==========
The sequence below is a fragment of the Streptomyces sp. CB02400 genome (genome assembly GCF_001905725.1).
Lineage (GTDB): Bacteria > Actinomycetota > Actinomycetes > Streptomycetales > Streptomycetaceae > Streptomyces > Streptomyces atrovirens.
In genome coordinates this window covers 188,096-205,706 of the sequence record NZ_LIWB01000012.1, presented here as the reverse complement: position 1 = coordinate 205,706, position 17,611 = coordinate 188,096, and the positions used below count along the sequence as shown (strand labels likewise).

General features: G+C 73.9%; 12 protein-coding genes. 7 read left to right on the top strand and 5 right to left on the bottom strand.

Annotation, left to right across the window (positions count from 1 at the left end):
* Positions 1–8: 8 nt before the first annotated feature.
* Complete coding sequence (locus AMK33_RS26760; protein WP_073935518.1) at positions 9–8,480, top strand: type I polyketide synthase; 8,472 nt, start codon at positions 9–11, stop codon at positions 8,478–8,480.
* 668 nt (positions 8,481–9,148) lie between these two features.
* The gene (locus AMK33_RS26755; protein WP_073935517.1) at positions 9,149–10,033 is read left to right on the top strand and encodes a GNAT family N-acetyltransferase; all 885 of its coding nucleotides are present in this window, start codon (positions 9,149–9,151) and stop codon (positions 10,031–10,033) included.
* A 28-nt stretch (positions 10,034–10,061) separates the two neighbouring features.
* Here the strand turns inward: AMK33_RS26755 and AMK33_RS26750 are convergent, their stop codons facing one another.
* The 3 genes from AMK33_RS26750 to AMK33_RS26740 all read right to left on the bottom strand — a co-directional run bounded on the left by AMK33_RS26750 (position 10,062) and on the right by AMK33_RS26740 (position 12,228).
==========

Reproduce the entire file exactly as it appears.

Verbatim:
The sequence below is a fragment of the Streptomyces sp. CB02400 genome (genome assembly GCF_001905725.1).
Lineage (GTDB): Bacteria > Actinomycetota > Actinomycetes > Streptomycetales > Streptomycetaceae > Streptomyces > Streptomyces atrovirens.
In genome coordinates this window covers 188,096-205,706 of the sequence record NZ_LIWB01000012.1, presented here as the reverse complement: position 1 = coordinate 205,706, position 17,611 = coordinate 188,096, and the positions used below count along the sequence as shown (strand labels likewise).

General features: G+C 73.9%; 12 protein-coding genes. 7 read left to right on the top strand and 5 right to left on the bottom strand.

Annotation, left to right across the window (positions count from 1 at the left end):
* Positions 1–8: 8 nt before the first annotated feature.
* Complete coding sequence (locus AMK33_RS26760; protein WP_073935518.1) at positions 9–8,480, top strand: type I polyketide synthase; 8,472 nt, start codon at positions 9–11, stop codon at positions 8,478–8,480.
* 668 nt (positions 8,481–9,148) lie between these two features.
* The gene (locus AMK33_RS26755; protein WP_073935517.1) at positions 9,149–10,033 is read left to right on the top strand and encodes a GNAT family N-acetyltransferase; all 885 of its coding nucleotides are present in this window, start codon (positions 9,149–9,151) and stop codon (positions 10,031–10,033) included.
* A 28-nt stretch (positions 10,034–10,061) separates the two neighbouring features.
* Here the strand turns inward: AMK33_RS26755 and AMK33_RS26750 are convergent, their stop codons facing one another.
* The 3 genes from AMK33_RS26750 to AMK33_RS26740 all read right to left on the bottom strand — a co-directional run bounded on the left by AMK33_RS26750 (position 10,062) and on the right by AMK33_RS26740 (position 12,228).